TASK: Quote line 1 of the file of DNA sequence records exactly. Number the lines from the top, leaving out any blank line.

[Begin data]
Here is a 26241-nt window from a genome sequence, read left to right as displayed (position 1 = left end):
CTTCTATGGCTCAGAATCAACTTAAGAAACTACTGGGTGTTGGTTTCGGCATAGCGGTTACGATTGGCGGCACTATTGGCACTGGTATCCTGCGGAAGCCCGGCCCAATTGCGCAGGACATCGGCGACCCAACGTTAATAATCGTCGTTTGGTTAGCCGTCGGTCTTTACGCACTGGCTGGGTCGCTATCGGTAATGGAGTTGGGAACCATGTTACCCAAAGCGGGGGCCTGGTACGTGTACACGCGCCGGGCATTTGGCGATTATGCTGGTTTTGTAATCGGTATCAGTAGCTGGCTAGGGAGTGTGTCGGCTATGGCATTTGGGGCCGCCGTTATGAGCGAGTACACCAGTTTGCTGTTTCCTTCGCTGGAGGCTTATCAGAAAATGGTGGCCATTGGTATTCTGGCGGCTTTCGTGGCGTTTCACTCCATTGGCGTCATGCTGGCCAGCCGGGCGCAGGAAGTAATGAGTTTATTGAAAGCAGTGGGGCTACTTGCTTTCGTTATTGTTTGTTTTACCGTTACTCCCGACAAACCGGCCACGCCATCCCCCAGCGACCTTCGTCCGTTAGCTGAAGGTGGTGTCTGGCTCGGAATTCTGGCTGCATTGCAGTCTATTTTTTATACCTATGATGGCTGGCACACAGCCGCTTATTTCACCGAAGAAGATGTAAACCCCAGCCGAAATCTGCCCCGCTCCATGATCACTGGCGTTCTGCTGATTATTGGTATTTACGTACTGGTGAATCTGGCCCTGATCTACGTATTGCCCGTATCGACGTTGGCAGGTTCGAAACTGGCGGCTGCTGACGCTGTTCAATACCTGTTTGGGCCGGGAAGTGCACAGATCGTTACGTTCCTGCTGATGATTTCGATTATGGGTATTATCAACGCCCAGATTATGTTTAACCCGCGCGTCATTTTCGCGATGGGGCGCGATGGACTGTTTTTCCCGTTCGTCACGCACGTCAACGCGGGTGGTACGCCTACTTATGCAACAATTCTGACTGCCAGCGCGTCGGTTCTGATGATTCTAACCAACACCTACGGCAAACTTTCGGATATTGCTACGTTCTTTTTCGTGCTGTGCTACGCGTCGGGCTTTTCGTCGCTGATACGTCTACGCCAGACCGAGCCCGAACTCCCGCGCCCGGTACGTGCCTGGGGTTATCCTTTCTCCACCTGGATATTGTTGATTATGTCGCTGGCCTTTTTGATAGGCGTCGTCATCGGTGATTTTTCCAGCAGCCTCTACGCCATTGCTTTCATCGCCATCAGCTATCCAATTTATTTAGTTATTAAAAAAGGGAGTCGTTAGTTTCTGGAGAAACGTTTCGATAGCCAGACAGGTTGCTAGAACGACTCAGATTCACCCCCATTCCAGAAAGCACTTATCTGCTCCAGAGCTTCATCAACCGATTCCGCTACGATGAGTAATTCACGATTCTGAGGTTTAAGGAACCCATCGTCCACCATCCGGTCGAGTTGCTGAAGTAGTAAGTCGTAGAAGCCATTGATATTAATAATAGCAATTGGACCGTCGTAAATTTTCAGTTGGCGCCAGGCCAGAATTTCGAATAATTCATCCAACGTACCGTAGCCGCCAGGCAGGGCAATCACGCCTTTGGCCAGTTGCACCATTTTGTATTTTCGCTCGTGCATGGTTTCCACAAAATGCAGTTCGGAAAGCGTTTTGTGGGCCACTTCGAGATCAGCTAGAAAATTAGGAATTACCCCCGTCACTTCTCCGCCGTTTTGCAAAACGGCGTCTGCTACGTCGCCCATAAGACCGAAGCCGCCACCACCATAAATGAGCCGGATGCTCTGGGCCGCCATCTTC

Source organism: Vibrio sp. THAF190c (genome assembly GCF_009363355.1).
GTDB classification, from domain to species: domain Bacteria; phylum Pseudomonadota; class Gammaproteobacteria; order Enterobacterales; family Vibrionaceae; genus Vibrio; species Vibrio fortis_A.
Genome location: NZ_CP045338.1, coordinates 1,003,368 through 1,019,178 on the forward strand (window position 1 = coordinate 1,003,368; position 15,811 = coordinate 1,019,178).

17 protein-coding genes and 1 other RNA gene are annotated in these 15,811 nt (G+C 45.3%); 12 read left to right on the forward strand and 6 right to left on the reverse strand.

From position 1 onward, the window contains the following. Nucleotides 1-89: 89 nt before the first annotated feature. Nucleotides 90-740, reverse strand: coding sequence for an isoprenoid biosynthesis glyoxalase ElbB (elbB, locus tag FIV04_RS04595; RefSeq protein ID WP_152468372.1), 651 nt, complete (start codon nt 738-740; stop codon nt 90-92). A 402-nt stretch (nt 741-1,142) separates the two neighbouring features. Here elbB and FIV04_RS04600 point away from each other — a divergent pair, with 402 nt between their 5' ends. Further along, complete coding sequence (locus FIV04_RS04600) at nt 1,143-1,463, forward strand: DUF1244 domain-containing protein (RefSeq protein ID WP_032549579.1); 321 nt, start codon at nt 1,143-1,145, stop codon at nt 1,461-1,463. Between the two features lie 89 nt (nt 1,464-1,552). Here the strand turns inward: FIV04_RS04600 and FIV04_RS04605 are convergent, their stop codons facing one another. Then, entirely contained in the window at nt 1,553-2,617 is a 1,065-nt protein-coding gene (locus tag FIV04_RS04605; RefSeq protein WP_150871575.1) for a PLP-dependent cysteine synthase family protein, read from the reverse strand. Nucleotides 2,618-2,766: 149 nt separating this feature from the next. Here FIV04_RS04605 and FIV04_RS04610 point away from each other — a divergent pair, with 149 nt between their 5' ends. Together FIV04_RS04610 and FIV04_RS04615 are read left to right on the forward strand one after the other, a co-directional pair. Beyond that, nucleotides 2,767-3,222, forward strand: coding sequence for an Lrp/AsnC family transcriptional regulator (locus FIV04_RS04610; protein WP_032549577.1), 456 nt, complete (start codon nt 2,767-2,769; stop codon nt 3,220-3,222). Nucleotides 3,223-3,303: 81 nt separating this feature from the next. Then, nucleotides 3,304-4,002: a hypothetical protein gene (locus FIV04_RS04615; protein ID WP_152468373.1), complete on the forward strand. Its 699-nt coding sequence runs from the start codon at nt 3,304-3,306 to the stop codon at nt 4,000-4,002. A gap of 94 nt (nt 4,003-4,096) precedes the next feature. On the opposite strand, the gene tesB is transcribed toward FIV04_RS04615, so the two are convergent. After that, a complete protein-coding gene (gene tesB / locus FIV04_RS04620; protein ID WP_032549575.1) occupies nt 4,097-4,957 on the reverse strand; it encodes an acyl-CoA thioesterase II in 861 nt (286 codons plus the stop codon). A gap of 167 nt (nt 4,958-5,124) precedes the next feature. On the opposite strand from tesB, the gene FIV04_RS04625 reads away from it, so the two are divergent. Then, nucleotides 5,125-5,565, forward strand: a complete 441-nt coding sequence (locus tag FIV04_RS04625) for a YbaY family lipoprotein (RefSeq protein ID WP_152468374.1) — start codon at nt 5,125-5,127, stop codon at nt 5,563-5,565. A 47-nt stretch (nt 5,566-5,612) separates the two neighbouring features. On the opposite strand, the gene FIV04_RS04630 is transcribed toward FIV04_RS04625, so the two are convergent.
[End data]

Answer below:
Here is a 26241-nt window from a genome sequence, read left to right as displayed (position 1 = left end):